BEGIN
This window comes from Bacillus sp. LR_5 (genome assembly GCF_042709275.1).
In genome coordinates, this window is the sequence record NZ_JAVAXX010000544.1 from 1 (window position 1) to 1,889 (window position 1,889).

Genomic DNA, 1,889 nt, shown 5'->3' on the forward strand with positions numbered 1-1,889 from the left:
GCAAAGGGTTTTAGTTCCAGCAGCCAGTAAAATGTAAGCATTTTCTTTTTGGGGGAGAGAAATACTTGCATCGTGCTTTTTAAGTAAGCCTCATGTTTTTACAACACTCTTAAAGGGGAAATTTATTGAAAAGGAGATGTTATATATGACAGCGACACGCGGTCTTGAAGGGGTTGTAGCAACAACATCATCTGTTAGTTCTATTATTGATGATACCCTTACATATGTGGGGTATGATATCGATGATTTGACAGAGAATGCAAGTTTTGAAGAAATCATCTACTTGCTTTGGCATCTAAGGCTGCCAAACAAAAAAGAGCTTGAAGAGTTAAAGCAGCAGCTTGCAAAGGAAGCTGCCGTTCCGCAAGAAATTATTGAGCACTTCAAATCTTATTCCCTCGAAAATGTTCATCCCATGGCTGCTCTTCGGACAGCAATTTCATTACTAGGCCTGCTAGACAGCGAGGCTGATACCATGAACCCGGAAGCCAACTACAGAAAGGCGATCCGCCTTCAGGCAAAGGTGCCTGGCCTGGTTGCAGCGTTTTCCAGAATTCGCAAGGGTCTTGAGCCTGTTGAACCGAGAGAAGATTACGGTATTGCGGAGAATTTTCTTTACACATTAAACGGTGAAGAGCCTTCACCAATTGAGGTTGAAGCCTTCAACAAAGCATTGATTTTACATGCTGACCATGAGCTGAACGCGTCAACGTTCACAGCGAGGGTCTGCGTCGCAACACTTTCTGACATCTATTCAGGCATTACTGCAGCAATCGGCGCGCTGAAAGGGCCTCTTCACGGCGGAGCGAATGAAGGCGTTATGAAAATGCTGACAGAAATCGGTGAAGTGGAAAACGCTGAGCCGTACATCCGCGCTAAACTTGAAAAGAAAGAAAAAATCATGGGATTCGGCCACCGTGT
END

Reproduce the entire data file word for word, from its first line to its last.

This window comes from Bacillus sp. LR_5 (genome assembly GCF_042709275.1).
In genome coordinates, this window is the sequence record NZ_JAVAXX010000544.1 from 1 (window position 1) to 1,889 (window position 1,889).

Genomic DNA, 1,889 nt, shown 5'->3' on the forward strand with positions numbered 1-1,889 from the left:
GCAAAGGGTTTTAGTTCCAGCAGCCAGTAAAATGTAAGCATTTTCTTTTTGGGGGAGAGAAATACTTGCATCGTGCTTTTTAAGTAAGCCTCATGTTTTTACAACACTCTTAAAGGGGAAATTTATTGAAAAGGAGATGTTATATATGACAGCGACACGCGGTCTTGAAGGGGTTGTAGCAACAACATCATCTGTTAGTTCTATTATTGATGATACCCTTACATATGTGGGGTATGATATCGATGATTTGACAGAGAATGCAAGTTTTGAAGAAATCATCTACTTGCTTTGGCATCTAAGGCTGCCAAACAAAAAAGAGCTTGAAGAGTTAAAGCAGCAGCTTGCAAAGGAAGCTGCCGTTCCGCAAGAAATTATTGAGCACTTCAAATCTTATTCCCTCGAAAATGTTCATCCCATGGCTGCTCTTCGGACAGCAATTTCATTACTAGGCCTGCTAGACAGCGAGGCTGATACCATGAACCCGGAAGCCAACTACAGAAAGGCGATCCGCCTTCAGGCAAAGGTGCCTGGCCTGGTTGCAGCGTTTTCCAGAATTCGCAAGGGTCTTGAGCCTGTTGAACCGAGAGAAGATTACGGTATTGCGGAGAATTTTCTTTACACATTAAACGGTGAAGAGCCTTCACCAATTGAGGTTGAAGCCTTCAACAAAGCATTGATTTTACATGCTGACCATGAGCTGAACGCGTCAACGTTCACAGCGAGGGTCTGCGTCGCAACACTTTCTGACATCTATTCAGGCATTACTGCAGCAATCGGCGCGCTGAAAGGGCCTCTTCACGGCGGAGCGAATGAAGGCGTTATGAAAATGCTGACAGAAATCGGTGAAGTGGAAAACGCTGAGCCGTACATCCGCGCTAAACTTGAAAAGAAAGAAAAAATCATGGGATTCGGCCACCGTGT